SCA Forest Training Improves Veterans’ Job Prospects

Black Hills Pioneer
Friday, July 21, 2017
A group of veterans is getting experience in forest maintenance and firefighting this summer as part of a cooperative program between the Forest Service, the Student Conservation Association, and Americorps.
 
The program called the Veterans Fire Corps offers an opportunity for veterans from all branches of the military to gain the skills necessary to be placed in positions with the Forest Service as wildland firefighters.
 
This summer, the Northern Hills Ranger District of the Black Hills National Forest is hosting four veterans who are taking part in the program. On Wednesday, the veterans were engaged in a thinning operation in the Big Hill area along Tinton Road.  
 
Scott Stanton is one of the veterans taking part in the program. He is a 26-year-old veteran who spent six years in the Marine Corps infantry. He also spent seven months in Afghanistan.
 
“I’ve always been an outdoorsman,” said Stanton. “It seemed like an obvious choice to keep up an active lifestyle.”
 
Stanton said the veterans usually work about eight hours a day, five days a week. But they have also put in some longer days on several fires they’ve been asked to assist in fighting. So far this spring and summer, the veterans have been involved in fighting nine fires in South Dakota and Wyoming.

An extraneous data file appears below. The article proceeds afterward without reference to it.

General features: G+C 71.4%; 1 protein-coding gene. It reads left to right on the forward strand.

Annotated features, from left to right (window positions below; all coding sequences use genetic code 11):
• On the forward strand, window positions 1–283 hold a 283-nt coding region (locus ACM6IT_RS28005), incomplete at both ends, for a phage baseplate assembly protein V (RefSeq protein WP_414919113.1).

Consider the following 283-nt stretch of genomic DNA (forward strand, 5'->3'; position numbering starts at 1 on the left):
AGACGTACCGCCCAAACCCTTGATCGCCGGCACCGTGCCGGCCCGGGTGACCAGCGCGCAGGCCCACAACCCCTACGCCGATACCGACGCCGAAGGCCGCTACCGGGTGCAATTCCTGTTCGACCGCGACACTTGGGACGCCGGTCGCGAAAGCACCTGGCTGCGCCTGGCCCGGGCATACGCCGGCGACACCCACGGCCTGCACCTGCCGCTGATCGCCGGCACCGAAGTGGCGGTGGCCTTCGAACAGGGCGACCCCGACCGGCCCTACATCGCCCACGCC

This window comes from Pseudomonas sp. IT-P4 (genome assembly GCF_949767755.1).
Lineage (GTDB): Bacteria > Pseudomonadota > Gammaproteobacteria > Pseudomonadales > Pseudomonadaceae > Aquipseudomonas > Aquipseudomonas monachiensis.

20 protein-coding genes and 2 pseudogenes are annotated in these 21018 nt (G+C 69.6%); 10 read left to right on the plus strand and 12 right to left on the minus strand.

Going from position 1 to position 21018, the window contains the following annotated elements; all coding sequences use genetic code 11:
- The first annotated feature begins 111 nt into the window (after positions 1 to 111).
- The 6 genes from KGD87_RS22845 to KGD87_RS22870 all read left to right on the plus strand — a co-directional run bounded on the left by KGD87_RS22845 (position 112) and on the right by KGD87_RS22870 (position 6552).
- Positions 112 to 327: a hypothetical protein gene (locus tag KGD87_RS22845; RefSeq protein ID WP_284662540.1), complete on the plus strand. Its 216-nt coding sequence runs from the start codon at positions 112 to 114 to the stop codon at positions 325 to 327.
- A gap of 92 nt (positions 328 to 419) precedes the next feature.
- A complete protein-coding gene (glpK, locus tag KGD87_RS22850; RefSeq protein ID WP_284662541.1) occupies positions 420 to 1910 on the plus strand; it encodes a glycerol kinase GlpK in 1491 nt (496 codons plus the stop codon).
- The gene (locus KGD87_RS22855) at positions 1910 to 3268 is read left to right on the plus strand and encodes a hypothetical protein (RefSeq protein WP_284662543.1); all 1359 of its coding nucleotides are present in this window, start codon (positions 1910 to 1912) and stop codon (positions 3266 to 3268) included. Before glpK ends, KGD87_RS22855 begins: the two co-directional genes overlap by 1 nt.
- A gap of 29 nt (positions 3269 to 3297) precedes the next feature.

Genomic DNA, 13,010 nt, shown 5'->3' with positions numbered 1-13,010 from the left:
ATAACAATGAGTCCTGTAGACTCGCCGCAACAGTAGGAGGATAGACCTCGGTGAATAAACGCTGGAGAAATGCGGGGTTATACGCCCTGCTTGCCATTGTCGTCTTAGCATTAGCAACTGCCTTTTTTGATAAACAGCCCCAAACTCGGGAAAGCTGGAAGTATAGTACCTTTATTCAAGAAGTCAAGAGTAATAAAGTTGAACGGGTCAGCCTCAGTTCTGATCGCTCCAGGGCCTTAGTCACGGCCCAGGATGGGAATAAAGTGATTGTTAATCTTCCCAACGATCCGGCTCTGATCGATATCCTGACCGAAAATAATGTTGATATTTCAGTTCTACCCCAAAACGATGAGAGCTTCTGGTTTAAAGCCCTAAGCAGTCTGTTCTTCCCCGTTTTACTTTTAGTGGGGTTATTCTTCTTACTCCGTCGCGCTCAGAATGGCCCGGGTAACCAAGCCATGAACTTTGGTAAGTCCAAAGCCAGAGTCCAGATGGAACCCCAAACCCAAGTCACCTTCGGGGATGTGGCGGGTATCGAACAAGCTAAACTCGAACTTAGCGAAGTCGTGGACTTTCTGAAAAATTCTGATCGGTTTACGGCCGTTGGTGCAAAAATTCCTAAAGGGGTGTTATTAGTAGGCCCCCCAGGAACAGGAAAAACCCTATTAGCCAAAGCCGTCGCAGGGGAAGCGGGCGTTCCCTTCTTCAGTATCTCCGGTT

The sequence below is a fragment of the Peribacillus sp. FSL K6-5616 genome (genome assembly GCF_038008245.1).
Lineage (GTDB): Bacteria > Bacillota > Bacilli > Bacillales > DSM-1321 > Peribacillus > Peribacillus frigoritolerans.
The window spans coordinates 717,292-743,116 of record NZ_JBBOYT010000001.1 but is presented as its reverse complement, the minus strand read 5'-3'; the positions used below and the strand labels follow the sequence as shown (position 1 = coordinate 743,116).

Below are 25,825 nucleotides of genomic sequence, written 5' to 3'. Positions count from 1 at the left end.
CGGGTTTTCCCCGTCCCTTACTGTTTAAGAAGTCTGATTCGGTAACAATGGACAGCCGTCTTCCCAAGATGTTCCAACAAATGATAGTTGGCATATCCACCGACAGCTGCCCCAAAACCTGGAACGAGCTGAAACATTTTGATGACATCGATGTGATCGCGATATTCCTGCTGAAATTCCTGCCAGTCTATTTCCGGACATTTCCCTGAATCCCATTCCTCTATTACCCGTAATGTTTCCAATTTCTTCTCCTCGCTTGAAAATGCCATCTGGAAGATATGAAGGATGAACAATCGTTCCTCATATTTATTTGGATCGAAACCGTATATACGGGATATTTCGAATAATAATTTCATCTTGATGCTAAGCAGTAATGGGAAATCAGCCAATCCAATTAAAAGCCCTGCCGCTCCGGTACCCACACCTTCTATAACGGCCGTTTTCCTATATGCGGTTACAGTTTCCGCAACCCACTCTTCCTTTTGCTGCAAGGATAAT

Matt Daniels is in charge of the group and is a trainer with the Student Conservation Association.
 
“We’re preparing them to be in the workforce,” said Daniels. “We want to help them make a smooth transition from the military. This is an excellent opportunity for these guys to make that transition.”
 
Trevor Papenfuss, who is the assistant fire management officer for the Northern Hills Ranger District, said the men have also been doing some other work such as trail maintenance.
 
“The program is good for the guys because it helps them with job placement. It’s good for the Forest Service because it helps with our recruitment efforts,” he said.
Veterans taking part in the program have been working in the Black Hills National Forest for the past six summers.
 
Read more in the Black Hills Pioneer